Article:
By Monica Kamen
Each year, The DC Fair Budget Coalition puts together a policy platform that calls on the city to both protect prior investments and substantially increase investments across a range of human services. While we craft this agenda, we always navigate a challenging philosophical problem: do we ask for what we think we can win, or do we demand what is truly needed to address poverty in the District? On one hand, it’s important to recognize the political and fiscal realities of our city in order to actually secure investments in critical programs. But on the other, a politically realistic ask will never do the job of bringing justice to the people of our city.
The FY17 Budget Campaign was no different; we crafted an ambitious yet reasonable policy agenda. And now that the FY17 budget has been finalized, it is clear that we were able to secure undeniably critical funding for programs that will help thousands of DC residents.
Collectively, our coalition and its members won funding for programs that will provide housing for 569 individuals and 304 families. Our advocacy helped secure $15 million to repair dilapidated and decaying public housing, protected and expanded programs that provide access to healthy and affordable food, protected funding for services for survivors of domestic violence, and extended TANF benefits for another year for families who would have otherwise been cut off from all cash assistance and services. If we compare this year’s budget to that from even two or three years ago, it is clear that we are slowly forcing the city to grapple with some of its biggest problems and start prioritizing investments in affordable housing, adult education, jobs, and health.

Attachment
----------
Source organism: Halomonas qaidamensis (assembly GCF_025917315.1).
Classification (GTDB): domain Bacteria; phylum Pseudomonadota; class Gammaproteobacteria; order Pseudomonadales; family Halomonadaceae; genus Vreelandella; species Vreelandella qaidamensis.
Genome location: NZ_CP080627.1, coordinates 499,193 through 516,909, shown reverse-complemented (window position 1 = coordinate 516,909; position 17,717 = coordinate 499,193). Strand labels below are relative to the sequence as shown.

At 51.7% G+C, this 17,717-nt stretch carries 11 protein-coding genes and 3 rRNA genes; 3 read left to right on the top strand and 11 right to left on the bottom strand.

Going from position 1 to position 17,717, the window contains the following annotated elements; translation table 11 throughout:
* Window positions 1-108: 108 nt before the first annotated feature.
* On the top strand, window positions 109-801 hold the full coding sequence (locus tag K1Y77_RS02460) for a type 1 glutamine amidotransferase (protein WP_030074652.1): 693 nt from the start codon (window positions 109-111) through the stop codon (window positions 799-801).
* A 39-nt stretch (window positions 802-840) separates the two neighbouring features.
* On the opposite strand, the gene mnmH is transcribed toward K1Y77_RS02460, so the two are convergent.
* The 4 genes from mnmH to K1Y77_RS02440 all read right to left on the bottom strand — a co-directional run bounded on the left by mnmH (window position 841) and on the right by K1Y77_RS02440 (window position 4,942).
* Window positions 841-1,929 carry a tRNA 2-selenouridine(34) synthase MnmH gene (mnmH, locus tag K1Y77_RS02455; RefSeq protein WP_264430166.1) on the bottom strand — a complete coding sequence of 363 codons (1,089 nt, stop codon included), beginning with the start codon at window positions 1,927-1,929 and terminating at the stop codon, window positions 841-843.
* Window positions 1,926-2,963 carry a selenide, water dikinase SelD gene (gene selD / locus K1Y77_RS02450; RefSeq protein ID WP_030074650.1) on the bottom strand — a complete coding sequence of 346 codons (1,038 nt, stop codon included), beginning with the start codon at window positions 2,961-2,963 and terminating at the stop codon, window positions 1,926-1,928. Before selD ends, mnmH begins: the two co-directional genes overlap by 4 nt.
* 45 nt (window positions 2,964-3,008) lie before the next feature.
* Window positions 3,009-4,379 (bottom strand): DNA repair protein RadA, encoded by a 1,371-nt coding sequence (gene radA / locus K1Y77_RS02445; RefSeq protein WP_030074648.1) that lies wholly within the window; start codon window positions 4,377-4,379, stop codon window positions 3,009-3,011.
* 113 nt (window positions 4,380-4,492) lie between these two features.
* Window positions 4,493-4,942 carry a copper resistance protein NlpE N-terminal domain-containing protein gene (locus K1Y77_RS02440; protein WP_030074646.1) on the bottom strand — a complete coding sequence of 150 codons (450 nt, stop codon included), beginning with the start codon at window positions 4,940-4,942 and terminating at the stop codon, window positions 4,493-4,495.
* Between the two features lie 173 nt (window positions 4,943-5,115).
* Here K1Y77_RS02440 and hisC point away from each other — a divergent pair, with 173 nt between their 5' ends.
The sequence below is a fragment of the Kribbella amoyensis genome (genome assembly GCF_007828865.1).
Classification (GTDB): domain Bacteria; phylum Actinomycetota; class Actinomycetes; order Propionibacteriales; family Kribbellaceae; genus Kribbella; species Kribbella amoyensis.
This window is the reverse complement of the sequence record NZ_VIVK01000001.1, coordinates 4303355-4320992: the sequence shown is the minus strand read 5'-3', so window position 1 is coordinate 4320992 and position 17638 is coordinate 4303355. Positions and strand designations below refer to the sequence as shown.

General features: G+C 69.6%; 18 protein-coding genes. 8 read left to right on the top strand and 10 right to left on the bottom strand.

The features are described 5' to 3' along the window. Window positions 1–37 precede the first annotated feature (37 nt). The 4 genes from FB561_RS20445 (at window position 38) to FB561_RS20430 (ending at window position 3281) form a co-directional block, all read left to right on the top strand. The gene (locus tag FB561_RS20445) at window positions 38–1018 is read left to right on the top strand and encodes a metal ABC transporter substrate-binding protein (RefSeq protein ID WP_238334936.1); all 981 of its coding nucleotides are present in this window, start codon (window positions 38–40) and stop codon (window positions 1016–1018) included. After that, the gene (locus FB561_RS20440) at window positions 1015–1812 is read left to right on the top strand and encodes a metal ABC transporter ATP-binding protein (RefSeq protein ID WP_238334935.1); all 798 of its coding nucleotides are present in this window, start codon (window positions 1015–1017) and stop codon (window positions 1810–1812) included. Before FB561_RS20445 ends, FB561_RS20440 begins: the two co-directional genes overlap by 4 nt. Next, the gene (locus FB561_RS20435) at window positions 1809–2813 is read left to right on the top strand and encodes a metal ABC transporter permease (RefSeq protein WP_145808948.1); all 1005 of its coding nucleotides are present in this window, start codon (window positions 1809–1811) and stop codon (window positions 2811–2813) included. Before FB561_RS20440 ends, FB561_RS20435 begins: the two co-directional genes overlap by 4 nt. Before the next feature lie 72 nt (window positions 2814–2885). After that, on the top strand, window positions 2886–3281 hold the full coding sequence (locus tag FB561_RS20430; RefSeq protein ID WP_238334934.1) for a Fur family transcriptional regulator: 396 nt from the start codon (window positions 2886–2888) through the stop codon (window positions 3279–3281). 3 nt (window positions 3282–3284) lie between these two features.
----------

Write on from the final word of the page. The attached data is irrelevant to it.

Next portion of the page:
And yet, when we take a step back, these victories seem to pale in comparison to the sobering reality of poverty in the District. In this city, there are almost 8,000 people experiencing homelessness on a given night and over 38,000 people waiting on a closed waitlist for housing. One in three children live in a household struggling with hunger, and over 33,000 domestic-violence-related calls are made to the police in a given year. Roughly 60,000 adults lack a high school credential, and one in four adults with a high school credential are unemployed. These statistics go on and on. This gross lack of access to economic, housing, and food security is highly concentrated in communities of color, making the budget an issue of basic racial justice when the city prioritizes the needs of its White residents over Black and Brown citizens.
We may have scored a few touchdowns this budget season, but it is clear that we have a lot of work to do to win the game. We look forward to crafting a policy agenda and running a budget campaign that makes the work of justice an inevitable political reality.